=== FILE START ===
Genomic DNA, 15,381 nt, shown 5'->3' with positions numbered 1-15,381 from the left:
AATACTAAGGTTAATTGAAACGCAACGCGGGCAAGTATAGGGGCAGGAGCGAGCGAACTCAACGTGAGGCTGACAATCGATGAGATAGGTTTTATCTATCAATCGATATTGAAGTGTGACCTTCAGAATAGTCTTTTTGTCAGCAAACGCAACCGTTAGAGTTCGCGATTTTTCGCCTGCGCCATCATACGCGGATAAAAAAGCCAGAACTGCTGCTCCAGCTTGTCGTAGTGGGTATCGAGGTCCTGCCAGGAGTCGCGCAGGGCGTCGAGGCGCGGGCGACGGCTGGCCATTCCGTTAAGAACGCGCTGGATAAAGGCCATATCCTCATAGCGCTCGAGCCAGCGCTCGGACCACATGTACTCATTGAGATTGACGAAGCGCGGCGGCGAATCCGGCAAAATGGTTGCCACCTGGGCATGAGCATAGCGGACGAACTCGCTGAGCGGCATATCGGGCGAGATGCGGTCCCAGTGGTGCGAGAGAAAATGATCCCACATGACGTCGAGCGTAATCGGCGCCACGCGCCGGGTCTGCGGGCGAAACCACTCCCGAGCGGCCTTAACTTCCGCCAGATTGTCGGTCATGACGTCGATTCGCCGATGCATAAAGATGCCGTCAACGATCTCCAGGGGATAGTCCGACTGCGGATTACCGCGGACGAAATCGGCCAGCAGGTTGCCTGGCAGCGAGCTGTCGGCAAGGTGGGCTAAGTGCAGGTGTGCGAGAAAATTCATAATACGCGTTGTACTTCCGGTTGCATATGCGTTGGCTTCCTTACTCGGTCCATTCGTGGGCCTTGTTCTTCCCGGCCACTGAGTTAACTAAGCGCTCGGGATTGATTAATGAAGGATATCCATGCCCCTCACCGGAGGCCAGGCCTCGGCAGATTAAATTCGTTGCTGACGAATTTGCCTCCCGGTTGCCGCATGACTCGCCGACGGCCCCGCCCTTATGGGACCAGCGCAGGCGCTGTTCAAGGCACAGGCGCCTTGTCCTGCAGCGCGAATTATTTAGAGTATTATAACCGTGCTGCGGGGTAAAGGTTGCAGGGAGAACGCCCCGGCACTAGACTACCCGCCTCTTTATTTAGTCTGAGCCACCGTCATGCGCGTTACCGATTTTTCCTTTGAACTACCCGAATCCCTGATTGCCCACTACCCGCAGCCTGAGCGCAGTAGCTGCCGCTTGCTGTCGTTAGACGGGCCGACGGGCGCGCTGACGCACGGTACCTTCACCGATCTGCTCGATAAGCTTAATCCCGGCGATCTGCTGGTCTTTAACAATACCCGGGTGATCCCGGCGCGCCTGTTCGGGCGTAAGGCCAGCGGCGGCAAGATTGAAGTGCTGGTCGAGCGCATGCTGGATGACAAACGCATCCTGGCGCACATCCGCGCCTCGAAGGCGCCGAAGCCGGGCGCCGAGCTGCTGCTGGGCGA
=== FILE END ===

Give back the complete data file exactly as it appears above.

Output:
Genomic DNA, 15,381 nt, shown 5'->3' with positions numbered 1-15,381 from the left:
AATACTAAGGTTAATTGAAACGCAACGCGGGCAAGTATAGGGGCAGGAGCGAGCGAACTCAACGTGAGGCTGACAATCGATGAGATAGGTTTTATCTATCAATCGATATTGAAGTGTGACCTTCAGAATAGTCTTTTTGTCAGCAAACGCAACCGTTAGAGTTCGCGATTTTTCGCCTGCGCCATCATACGCGGATAAAAAAGCCAGAACTGCTGCTCCAGCTTGTCGTAGTGGGTATCGAGGTCCTGCCAGGAGTCGCGCAGGGCGTCGAGGCGCGGGCGACGGCTGGCCATTCCGTTAAGAACGCGCTGGATAAAGGCCATATCCTCATAGCGCTCGAGCCAGCGCTCGGACCACATGTACTCATTGAGATTGACGAAGCGCGGCGGCGAATCCGGCAAAATGGTTGCCACCTGGGCATGAGCATAGCGGACGAACTCGCTGAGCGGCATATCGGGCGAGATGCGGTCCCAGTGGTGCGAGAGAAAATGATCCCACATGACGTCGAGCGTAATCGGCGCCACGCGCCGGGTCTGCGGGCGAAACCACTCCCGAGCGGCCTTAACTTCCGCCAGATTGTCGGTCATGACGTCGATTCGCCGATGCATAAAGATGCCGTCAACGATCTCCAGGGGATAGTCCGACTGCGGATTACCGCGGACGAAATCGGCCAGCAGGTTGCCTGGCAGCGAGCTGTCGGCAAGGTGGGCTAAGTGCAGGTGTGCGAGAAAATTCATAATACGCGTTGTACTTCCGGTTGCATATGCGTTGGCTTCCTTACTCGGTCCATTCGTGGGCCTTGTTCTTCCCGGCCACTGAGTTAACTAAGCGCTCGGGATTGATTAATGAAGGATATCCATGCCCCTCACCGGAGGCCAGGCCTCGGCAGATTAAATTCGTTGCTGACGAATTTGCCTCCCGGTTGCCGCATGACTCGCCGACGGCCCCGCCCTTATGGGACCAGCGCAGGCGCTGTTCAAGGCACAGGCGCCTTGTCCTGCAGCGCGAATTATTTAGAGTATTATAACCGTGCTGCGGGGTAAAGGTTGCAGGGAGAACGCCCCGGCACTAGACTACCCGCCTCTTTATTTAGTCTGAGCCACCGTCATGCGCGTTACCGATTTTTCCTTTGAACTACCCGAATCCCTGATTGCCCACTACCCGCAGCCTGAGCGCAGTAGCTGCCGCTTGCTGTCGTTAGACGGGCCGACGGGCGCGCTGACGCACGGTACCTTCACCGATCTGCTCGATAAGCTTAATCCCGGCGATCTGCTGGTCTTTAACAATACCCGGGTGATCCCGGCGCGCCTGTTCGGGCGTAAGGCCAGCGGCGGCAAGATTGAAGTGCTGGTCGAGCGCATGCTGGATGACAAACGCATCCTGGCGCACATCCGCGCCTCGAAGGCGCCGAAGCCGGGCGCCGAGCTGCTGCTGGGCGA